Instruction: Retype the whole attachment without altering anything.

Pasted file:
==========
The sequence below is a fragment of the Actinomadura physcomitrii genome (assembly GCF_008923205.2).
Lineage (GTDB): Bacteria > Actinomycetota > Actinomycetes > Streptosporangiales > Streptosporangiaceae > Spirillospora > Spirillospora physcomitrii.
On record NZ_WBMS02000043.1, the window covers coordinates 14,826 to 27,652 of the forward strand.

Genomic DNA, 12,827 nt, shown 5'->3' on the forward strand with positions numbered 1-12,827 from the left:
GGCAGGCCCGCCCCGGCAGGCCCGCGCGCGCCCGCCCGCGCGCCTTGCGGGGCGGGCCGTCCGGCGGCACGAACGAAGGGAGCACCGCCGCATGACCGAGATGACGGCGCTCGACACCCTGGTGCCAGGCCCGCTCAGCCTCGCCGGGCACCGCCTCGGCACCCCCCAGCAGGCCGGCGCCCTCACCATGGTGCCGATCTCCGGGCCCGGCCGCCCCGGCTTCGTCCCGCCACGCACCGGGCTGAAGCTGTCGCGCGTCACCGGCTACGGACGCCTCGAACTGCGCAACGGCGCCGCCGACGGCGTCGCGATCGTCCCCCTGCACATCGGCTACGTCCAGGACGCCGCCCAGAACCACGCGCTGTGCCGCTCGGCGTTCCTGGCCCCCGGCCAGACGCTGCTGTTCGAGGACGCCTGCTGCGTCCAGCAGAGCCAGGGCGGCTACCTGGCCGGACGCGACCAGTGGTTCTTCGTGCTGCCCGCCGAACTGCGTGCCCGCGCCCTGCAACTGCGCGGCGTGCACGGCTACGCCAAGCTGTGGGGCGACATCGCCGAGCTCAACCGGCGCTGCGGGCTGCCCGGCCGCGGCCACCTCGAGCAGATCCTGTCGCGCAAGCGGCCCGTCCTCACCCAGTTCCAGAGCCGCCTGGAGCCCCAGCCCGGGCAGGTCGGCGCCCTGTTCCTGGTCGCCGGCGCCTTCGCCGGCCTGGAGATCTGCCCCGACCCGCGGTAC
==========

The sequence below is a fragment of the Actinomadura physcomitrii genome (assembly GCF_008923205.2).
Lineage (GTDB): Bacteria > Actinomycetota > Actinomycetes > Streptosporangiales > Streptosporangiaceae > Spirillospora > Spirillospora physcomitrii.
On record NZ_WBMS02000043.1, the window covers coordinates 14,826 to 27,652 of the forward strand.

Genomic DNA, 12,827 nt, shown 5'->3' on the forward strand with positions numbered 1-12,827 from the left:
GGCAGGCCCGCCCCGGCAGGCCCGCGCGCGCCCGCCCGCGCGCCTTGCGGGGCGGGCCGTCCGGCGGCACGAACGAAGGGAGCACCGCCGCATGACCGAGATGACGGCGCTCGACACCCTGGTGCCAGGCCCGCTCAGCCTCGCCGGGCACCGCCTCGGCACCCCCCAGCAGGCCGGCGCCCTCACCATGGTGCCGATCTCCGGGCCCGGCCGCCCCGGCTTCGTCCCGCCACGCACCGGGCTGAAGCTGTCGCGCGTCACCGGCTACGGACGCCTCGAACTGCGCAACGGCGCCGCCGACGGCGTCGCGATCGTCCCCCTGCACATCGGCTACGTCCAGGACGCCGCCCAGAACCACGCGCTGTGCCGCTCGGCGTTCCTGGCCCCCGGCCAGACGCTGCTGTTCGAGGACGCCTGCTGCGTCCAGCAGAGCCAGGGCGGCTACCTGGCCGGACGCGACCAGTGGTTCTTCGTGCTGCCCGCCGAACTGCGTGCCCGCGCCCTGCAACTGCGCGGCGTGCACGGCTACGCCAAGCTGTGGGGCGACATCGCCGAGCTCAACCGGCGCTGCGGGCTGCCCGGCCGCGGCCACCTCGAGCAGATCCTGTCGCGCAAGCGGCCCGTCCTCACCCAGTTCCAGAGCCGCCTGGAGCCCCAGCCCGGGCAGGTCGGCGCCCTGTTCCTGGTCGCCGGCGCCTTCGCCGGCCTGGAGATCTGCCCCGACCCGCGGTAC